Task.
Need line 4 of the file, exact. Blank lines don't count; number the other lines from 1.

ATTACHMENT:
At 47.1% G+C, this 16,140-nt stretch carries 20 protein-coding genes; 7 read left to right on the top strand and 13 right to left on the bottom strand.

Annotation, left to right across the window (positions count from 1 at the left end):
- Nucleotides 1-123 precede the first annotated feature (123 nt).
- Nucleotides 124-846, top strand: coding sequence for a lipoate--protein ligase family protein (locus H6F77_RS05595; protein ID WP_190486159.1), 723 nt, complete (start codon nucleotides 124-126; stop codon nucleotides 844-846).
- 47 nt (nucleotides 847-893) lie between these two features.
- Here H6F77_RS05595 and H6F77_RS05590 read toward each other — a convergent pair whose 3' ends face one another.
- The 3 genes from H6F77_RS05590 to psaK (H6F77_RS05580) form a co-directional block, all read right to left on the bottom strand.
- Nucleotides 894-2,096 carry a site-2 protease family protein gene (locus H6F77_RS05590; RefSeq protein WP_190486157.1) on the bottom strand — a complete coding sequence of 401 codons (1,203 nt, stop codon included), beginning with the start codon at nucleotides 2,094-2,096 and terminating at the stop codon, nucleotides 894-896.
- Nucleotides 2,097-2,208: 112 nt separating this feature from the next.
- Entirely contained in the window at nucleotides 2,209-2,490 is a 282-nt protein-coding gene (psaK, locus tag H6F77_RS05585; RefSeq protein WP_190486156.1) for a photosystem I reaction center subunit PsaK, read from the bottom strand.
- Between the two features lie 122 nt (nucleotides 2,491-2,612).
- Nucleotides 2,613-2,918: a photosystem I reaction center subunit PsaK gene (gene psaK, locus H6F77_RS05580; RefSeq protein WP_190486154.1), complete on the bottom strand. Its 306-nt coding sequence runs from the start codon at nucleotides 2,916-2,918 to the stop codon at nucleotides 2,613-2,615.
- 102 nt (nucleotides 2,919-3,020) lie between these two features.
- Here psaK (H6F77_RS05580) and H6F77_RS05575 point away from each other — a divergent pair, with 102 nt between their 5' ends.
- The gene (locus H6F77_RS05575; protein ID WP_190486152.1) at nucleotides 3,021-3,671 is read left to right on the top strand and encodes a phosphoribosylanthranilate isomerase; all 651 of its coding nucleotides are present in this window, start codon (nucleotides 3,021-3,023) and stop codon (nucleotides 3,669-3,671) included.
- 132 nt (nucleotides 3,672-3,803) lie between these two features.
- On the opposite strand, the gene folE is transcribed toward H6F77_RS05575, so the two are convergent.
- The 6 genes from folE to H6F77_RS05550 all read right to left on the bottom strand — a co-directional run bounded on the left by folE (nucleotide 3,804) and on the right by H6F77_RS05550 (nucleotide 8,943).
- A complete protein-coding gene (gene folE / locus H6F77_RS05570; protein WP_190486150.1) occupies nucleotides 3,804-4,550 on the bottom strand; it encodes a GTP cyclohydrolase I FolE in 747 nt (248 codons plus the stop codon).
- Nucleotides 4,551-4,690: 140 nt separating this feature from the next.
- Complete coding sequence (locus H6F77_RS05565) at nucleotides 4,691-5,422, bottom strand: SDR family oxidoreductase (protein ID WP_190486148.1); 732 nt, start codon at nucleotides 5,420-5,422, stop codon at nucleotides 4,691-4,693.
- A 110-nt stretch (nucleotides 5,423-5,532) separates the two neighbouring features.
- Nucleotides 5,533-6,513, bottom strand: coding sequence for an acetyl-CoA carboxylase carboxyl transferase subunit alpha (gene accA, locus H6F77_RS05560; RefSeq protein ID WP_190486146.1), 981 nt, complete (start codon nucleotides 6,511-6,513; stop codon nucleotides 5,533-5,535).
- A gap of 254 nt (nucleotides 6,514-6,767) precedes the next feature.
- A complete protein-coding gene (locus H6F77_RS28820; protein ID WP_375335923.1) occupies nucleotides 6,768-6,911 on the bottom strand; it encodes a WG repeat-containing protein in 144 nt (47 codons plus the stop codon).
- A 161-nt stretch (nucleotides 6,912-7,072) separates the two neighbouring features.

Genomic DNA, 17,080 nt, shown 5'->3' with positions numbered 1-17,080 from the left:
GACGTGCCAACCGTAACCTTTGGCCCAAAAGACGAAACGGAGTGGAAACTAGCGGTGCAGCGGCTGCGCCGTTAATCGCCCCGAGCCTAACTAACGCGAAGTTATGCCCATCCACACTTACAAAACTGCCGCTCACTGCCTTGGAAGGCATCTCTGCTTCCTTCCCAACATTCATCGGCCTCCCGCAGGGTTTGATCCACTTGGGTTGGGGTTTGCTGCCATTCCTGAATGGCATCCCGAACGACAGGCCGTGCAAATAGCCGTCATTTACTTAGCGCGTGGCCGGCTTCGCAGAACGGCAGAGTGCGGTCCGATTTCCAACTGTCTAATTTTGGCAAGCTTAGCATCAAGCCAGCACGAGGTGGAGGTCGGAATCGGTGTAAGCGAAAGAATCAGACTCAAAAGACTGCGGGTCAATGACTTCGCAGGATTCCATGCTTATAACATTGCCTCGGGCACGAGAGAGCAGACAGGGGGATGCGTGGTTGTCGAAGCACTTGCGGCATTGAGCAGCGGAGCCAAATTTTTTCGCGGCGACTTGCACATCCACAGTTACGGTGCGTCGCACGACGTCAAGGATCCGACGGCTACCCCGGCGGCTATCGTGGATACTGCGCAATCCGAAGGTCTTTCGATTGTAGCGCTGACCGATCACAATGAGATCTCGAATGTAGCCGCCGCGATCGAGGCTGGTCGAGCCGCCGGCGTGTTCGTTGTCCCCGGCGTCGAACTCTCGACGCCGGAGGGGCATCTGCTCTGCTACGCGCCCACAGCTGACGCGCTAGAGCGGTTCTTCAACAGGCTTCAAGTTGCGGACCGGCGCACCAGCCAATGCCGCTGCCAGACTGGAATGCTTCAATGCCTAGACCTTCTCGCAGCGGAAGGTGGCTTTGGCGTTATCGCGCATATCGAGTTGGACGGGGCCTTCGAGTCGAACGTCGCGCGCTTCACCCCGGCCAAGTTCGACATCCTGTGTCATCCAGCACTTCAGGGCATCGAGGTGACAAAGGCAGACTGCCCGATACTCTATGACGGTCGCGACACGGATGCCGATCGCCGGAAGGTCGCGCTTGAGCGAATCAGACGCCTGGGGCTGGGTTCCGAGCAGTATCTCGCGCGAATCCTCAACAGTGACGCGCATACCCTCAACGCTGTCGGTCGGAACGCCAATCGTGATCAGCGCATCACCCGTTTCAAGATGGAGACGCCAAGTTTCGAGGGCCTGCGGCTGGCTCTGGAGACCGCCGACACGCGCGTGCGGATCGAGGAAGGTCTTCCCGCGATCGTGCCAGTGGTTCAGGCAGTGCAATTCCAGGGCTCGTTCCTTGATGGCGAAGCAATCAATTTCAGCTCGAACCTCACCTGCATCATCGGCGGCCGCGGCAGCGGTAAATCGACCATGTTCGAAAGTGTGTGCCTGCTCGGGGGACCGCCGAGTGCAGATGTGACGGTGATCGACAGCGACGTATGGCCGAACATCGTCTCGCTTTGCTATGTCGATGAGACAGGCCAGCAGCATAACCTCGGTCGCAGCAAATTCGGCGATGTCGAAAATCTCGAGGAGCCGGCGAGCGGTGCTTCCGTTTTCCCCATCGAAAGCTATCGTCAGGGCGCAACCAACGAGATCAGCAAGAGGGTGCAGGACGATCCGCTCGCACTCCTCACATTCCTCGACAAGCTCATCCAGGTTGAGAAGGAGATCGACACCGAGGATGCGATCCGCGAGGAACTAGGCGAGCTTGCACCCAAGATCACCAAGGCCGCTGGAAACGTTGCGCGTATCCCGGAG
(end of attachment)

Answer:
- Nucleotides 124-846, top strand: coding sequence for a lipoate--protein ligase family protein (locus H6F77_RS05595; protein ID WP_190486159.1), 723 nt, complete (start codon nucleotides 124-126; stop codon nucleotides 844-846).